Among the women interviewed on the January 14, 2011 20/20 segment was Casey Frazee, whose story and request for change were first published in the Winter 2009 issue of the National Peace Corps Association’s (NPCA) WorldView magazine. A follow-up blog post interview with Casey was published in September 2010. (FRA mentions NPCA’s catalyzing early support on its blog here and here.)
The ad hoc group she formed, First Response Action (FRA), “advocates for a stronger Peace Corps response for Volunteers who are survivors or victims of physical and sexual violence.” The group envisions “a Peace Corps with policies that reflect best practices in all areas of training, prevention and response.”
Following the episode of 20/20, Congress decided to explore the issue further and asked a group of assault survivors to provide it with additional information from former volunteers about their experiences, prevention and response efforts, and possible policy enhancements, for a congressional hearing (see above) If you are interested in sharing your story, or would like further information, please contact Casey Frazee at email@example.com. All inquiries will be considered confidential.
Some Peace Corps Agency Resources on Safety and Security
If you have experienced sexual assault or safety and security issues during your Peace Corps service, here are some resources from the Agency:
- Peace Corps Counseling and Outreach Unit (202-692-1470). This is a good starting point for anyone with questions about a situation with a current or returned Peace Corps volunteer.
- As noted on the Peace Corps website, Peace Corps works in some of the least developed countries and in some of the most remote areas in the world, therefore health, safety, and security risks are an unavoidable part of life and of Volunteer service. Peace Corps has gathered the key points about Volunteer safety and security on the following website pages: Safety and Security in Depth for Family and Friends and What About Safety?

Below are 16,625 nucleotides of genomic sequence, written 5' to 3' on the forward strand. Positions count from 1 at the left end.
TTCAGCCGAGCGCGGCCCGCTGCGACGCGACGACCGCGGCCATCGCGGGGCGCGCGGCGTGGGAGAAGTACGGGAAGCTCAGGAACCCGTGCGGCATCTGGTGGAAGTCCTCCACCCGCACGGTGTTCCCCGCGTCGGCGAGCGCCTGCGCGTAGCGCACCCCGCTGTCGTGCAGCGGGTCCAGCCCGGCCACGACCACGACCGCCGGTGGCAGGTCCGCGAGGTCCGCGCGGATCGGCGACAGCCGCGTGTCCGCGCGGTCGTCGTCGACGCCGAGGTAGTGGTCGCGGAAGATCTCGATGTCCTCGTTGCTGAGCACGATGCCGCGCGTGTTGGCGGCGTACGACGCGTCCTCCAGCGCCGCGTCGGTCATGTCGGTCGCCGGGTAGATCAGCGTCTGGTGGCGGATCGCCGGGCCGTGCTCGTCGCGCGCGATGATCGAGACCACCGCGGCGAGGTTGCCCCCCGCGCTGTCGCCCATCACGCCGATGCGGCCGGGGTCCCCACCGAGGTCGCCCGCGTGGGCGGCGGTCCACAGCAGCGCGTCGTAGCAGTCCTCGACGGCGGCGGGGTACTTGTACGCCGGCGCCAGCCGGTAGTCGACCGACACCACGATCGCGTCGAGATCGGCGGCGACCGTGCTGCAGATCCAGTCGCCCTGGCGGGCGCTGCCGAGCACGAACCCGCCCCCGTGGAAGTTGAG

- In order to learn more its policies, Peace Corps has produced Frequently Asked Questions on Safety and Volunteer Support.
- An updated (May 2011) fact sheet detailing the reforms taken to improve prevention and response measures is available in the Security section of www.peacecorps.gov.
- Each year the Peace Corps Office of Safety and Security issues an Annual Volunteer Safety Report. The latest report is for 2009, dated December 2010 (Volume 11). Download the 2009 Annual Volunteer Safety Report
- Although the Peace Corps is not authorized by law to provide medical care or counseling to Returned Peace Corps Volunteers, all Volunteers who leave Peace Corps service after having been the victims of sexual assault are eligible for counseling under the Federal Employees Compensation Action (FECA), the workman’s compensation program for federal employees, under which Peace Corps Volunteers are covered. Peace Corps offers three counseling sessions following sexual assault to serve as a bridge for Volunteers until they can arrange counseling under FECA, with the cost paid by the Peace Corps, not the Volunteer. FECA is administered by the Department of Labor. Full information on FECA can be found here on the Peace Corps website.
- Peace Corps Victim Advocate Kellie Greene. Kellie supports Peace Corps volunteers who have been the victims of crime.
On the NPCA Online Community
Members of the National Peace Corps Association’s online community can freely create interest area groups. Two such groups are Volunteer Safety & Security and Injured While Serving, where RPCVs can discuss “everything from FECA claims to coping strategies.”